US Event Calendar
- 8:30am: May Durable Goods Orders, est. 2.8%, prior -1.3%; Less Transportation, est. 0.7%, prior 1.0%
- Cap Goods Ship Nondef Ex Air, est. 0.8%, prior 0.9%; Orders Nondef Ex Air, est. 0.6%, prior 2.2%
- 8:30am: 1Q GDP Annualized QoQ, est. 6.4%, prior 6.4%
- 1Q Personal Consumption, est. 11.4%, prior 11.3%
- 1Q PCE Core QoQ, est. 2.5%, prior 2.5%; GDP Price Index, est. 4.3%, prior 4.3%
- 8:30am: June Initial Jobless Claims, est. 380,000, prior 412,000; Continuing Claims, est. 3.46m, prior 3.52m
- 8:30am: May Advance Goods Trade Balance, est. -$87.5b, prior -$85.2b, revised -$85.7b
- 8:30am: May Retail Inventories MoM, est. -0.5%, prior -1.6%, revised -1.8%; Wholesale Inventories MoM, est. 0.8%, prior 0.8%
- 11am: June Kansas City Fed Manf. Activity, est. 24, prior 26
- 430pm: Federal Reserve releases latest stress test results with all big six banks expected to pass paving the way for increased dividends and share buybacks.
Central Bank Speakers
- 9am: Fed’s Barkin Speaks During Virtual Event
- 9:30am: Fed’s Bostic and Harker Speak on Monetary Policy Panel
- 11am: Fed’s Williams Takes Part in Moderated Discussion
- 1pm: Fed’s Kaplan Discusses Economy
- 1pm: Fed’s Bullard Discusses Outlook for Economy and Monetary...
- 4pm: Fed’s Barkin Speaks During Virtual Event
DB's Jim Reid concludes the overnight wrap
As investors digested an array of economic data and central bank speakers yesterday, US equities spent the day trading around their all-time records and Treasury yields moved higher as markets continued to readjust following last week’s selloff in various assets. In fact, for some areas it was as though last week’s moves had never happened, since although inflation expectations moved sharply lower straight after the Fed’s hawkish shift a week ago, with 10yr breakevens down to 2.24% by the close on Friday, they’ve since recovered +11.2bps over the 3 days this week to put them roughly back in line with where they were in the week before the Fed meeting. It was a similar story for equities, with the NASDAQ (+0.13%) eking out a gain to hit another all-time high, whilst the S&P 500 (-0.11%) slipped back slightly, but still remained less than 0.5% away from its record close last week. So overall, markets for now seem to be more relaxed again about the Fed and inflation risks, even if they’re still pricing in a faster hiking cycle than the Fed themselves indicated in the dots last week.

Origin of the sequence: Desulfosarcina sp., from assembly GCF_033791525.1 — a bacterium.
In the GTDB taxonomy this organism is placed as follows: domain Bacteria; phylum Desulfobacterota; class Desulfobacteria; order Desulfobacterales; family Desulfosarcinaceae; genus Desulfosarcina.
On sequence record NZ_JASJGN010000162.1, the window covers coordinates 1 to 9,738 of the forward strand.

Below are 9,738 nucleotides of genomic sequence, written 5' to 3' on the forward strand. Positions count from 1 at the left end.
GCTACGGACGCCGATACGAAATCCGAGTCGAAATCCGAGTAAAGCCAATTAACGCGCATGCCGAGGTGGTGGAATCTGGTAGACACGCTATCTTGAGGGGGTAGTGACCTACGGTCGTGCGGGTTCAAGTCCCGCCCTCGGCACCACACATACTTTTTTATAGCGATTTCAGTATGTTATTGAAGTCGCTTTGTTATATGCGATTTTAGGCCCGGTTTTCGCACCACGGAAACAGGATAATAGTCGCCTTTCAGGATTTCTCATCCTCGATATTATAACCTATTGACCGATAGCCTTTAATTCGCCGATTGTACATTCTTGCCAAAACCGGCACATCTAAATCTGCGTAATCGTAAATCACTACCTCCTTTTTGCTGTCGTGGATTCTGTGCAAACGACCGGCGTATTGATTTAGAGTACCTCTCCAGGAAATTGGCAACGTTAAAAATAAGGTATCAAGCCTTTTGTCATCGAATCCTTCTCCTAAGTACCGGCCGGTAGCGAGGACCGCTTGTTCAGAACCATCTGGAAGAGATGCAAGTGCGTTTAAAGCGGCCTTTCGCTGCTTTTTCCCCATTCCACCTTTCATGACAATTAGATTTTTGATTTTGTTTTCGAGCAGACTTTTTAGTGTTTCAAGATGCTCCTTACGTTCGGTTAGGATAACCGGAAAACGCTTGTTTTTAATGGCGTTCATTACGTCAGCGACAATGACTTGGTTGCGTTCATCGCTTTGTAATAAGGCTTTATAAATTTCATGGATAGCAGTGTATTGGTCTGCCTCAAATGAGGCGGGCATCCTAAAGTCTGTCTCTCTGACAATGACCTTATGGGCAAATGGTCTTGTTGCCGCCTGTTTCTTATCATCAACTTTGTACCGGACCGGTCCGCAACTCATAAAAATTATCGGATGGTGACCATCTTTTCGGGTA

Paradoxically, the bigger risk-off moves came in Europe yesterday, where the STOXX 600 fell -0.73% in spite of some decent flash PMI reports from across the continent. To run through those, the Euro Area composite PMI came in at an above-expected 59.2 (vs. 58.8 expected), which marked the strongest pace of growth seen in 15 years for the single-currency bloc. That increase came as the services PMI rebounded strongly, climbing to 58.0 as expected (from 55.2 last month), whilst the manufacturing PMI remained unchanged from last month at 63.1. Germany in particular outperformed expectations, with their composite PMI up to 60.4, (vs. 57.6 expected) which is its highest since March 2011, whereas France slightly underwhelmed as the composite PMI only rose to 57.1 (vs. 59.0 expected). That said, inflation continued to be a notable theme and the PMIs pointed to noticeable price pressures in the Euro Area for both services and manufacturing.
Speaking of price pressures, yesterday marked another strong session for commodities as they were another asset class that continued to put last week’s selloff behind them. In fact by the close, Brent crude (+0.51%) hit a fresh 2-year high of $75.19/bbl, while WTI (+0.03%) was just short of its own recent high. The continued gains for oil come amidst a tightening market, with the EIA in the US reporting that crude oil inventories fell -7.61m barrels, which is the 5th consecutive weekly decline, just as various economies are reopening again in light of the vaccine rollout. Other commodities also made gains in addition to oil, with metals including copper (+2.38%) rising on the day, along with agricultural prices such as corn (+0.68%) and wheat (+1.57%).
Overnight in Asia, markets are trading mixed with the Nikkei (+0.16%) and Kospi (+0.41%) advancing, the Hang Seng (+0.04%) currently flat and the Shanghai Comp (-0.15%) moving lower. There were also fresh headlines on the US-China relationship, as Bloomberg reported the US is likely to impose a ban on some Chinese solar products made in the region of Xinjiang where China has been accused of committing human rights abuses. Elsewhere, US equity futures are pointing to further gains later, with those on the S&P 500 up +0.29%.
Looking ahead now, one of the main highlights today will be the Bank of England’s latest decision, out as 12:00 London time. In their preview (link here) our UK economists write that they expect the Monetary Policy Committee to remain cautiously optimistic around the recovery, keeping the policy rate on hold at 0.1%, and maintaining the target stock of QE at £895bn. They’re also not expecting big changes in the minutes and policy statement, but the risks are shifting towards a more hawkish MPC in the very near-term, with economic data tracking slightly better than the BoE expected in May.